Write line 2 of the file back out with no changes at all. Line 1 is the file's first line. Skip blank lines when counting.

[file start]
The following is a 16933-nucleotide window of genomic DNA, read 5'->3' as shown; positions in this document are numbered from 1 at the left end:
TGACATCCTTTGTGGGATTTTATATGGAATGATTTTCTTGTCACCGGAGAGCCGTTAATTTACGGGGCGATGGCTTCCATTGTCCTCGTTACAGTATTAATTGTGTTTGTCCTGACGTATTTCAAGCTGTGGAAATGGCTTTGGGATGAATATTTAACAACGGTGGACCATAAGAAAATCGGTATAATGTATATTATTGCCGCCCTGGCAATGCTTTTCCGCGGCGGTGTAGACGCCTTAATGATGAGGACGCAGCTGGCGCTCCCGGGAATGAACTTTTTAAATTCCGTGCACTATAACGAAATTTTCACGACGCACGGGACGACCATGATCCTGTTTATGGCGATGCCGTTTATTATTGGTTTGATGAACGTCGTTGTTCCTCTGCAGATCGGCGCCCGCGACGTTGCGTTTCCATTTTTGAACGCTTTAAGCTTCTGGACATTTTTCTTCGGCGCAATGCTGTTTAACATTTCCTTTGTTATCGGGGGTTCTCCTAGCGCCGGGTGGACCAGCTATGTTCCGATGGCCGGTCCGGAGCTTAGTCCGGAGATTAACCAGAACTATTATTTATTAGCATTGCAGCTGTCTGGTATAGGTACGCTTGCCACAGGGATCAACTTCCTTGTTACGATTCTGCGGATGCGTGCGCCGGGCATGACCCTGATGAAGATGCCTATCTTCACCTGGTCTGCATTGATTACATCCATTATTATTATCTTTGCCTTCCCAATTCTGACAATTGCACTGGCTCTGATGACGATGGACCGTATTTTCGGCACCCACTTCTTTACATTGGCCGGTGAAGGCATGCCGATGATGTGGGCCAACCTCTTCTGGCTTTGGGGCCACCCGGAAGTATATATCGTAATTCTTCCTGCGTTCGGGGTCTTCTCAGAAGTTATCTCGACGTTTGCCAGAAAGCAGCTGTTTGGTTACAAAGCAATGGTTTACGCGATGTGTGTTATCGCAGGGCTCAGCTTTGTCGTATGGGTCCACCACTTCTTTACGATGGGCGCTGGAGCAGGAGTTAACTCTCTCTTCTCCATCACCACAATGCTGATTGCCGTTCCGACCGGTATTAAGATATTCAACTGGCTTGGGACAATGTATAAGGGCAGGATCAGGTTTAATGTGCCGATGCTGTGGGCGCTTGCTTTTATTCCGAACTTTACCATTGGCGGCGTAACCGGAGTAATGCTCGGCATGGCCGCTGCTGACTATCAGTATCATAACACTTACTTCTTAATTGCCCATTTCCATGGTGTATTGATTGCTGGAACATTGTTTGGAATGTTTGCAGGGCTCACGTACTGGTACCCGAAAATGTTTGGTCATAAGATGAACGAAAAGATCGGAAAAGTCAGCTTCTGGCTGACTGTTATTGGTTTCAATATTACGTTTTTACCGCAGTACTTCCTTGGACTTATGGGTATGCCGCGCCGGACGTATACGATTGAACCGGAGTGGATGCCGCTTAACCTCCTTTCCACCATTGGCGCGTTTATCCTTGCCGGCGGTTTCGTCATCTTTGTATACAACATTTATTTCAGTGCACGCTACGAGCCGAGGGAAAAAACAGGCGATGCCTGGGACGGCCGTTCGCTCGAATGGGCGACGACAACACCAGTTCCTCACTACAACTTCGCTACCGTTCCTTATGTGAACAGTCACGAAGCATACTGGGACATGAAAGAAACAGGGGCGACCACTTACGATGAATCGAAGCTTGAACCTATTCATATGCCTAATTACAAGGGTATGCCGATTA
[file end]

TGACATCCTTTGTGGGATTTTATATGGAATGATTTTCTTGTCACCGGAGAGCCGTTAATTTACGGGGCGATGGCTTCCATTGTCCTCGTTACAGTATTAATTGTGTTTGTCCTGACGTATTTCAAGCTGTGGAAATGGCTTTGGGATGAATATTTAACAACGGTGGACCATAAGAAAATCGGTATAATGTATATTATTGCCGCCCTGGCAATGCTTTTCCGCGGCGGTGTAGACGCCTTAATGATGAGGACGCAGCTGGCGCTCCCGGGAATGAACTTTTTAAATTCCGTGCACTATAACGAAATTTTCACGACGCACGGGACGACCATGATCCTGTTTATGGCGATGCCGTTTATTATTGGTTTGATGAACGTCGTTGTTCCTCTGCAGATCGGCGCCCGCGACGTTGCGTTTCCATTTTTGAACGCTTTAAGCTTCTGGACATTTTTCTTCGGCGCAATGCTGTTTAACATTTCCTTTGTTATCGGGGGTTCTCCTAGCGCCGGGTGGACCAGCTATGTTCCGATGGCCGGTCCGGAGCTTAGTCCGGAGATTAACCAGAACTATTATTTATTAGCATTGCAGCTGTCTGGTATAGGTACGCTTGCCACAGGGATCAACTTCCTTGTTACGATTCTGCGGATGCGTGCGCCGGGCATGACCCTGATGAAGATGCCTATCTTCACCTGGTCTGCATTGATTACATCCATTATTATTATCTTTGCCTTCCCAATTCTGACAATTGCACTGGCTCTGATGACGATGGACCGTATTTTCGGCACCCACTTCTTTACATTGGCCGGTGAAGGCATGCCGATGATGTGGGCCAACCTCTTCTGGCTTTGGGGCCACCCGGAAGTATATATCGTAATTCTTCCTGCGTTCGGGGTCTTCTCAGAAGTTATCTCGACGTTTGCCAGAAAGCAGCTGTTTGGTTACAAAGCAATGGTTTACGCGATGTGTGTTATCGCAGGGCTCAGCTTTGTCGTATGGGTCCACCACTTCTTTACGATGGGCGCTGGAGCAGGAGTTAACTCTCTCTTCTCCATCACCACAATGCTGATTGCCGTTCCGACCGGTATTAAGATATTCAACTGGCTTGGGACAATGTATAAGGGCAGGATCAGGTTTAATGTGCCGATGCTGTGGGCGCTTGCTTTTATTCCGAACTTTACCATTGGCGGCGTAACCGGAGTAATGCTCGGCATGGCCGCTGCTGACTATCAGTATCATAACACTTACTTCTTAATTGCCCATTTCCATGGTGTATTGATTGCTGGAACATTGTTTGGAATGTTTGCAGGGCTCACGTACTGGTACCCGAAAATGTTTGGTCATAAGATGAACGAAAAGATCGGAAAAGTCAGCTTCTGGCTGACTGTTATTGGTTTCAATATTACGTTTTTACCGCAGTACTTCCTTGGACTTATGGGTATGCCGCGCCGGACGTATACGATTGAACCGGAGTGGATGCCGCTTAACCTCCTTTCCACCATTGGCGCGTTTATCCTTGCCGGCGGTTTCGTCATCTTTGTATACAACATTTATTTCAGTGCACGCTACGAGCCGAGGGAAAAAACAGGCGATGCCTGGGACGGCCGTTCGCTCGAATGGGCGACGACAACACCAGTTCCTCACTACAACTTCGCTACCGTTCCTTATGTGAACAGTCACGAAGCATACTGGGACATGAAAGAAACAGGGGCGACCACTTACGATGAATCGAAGCTTGAACCTATTCATATGCCTAATTACAAGGGTATGCCGATTA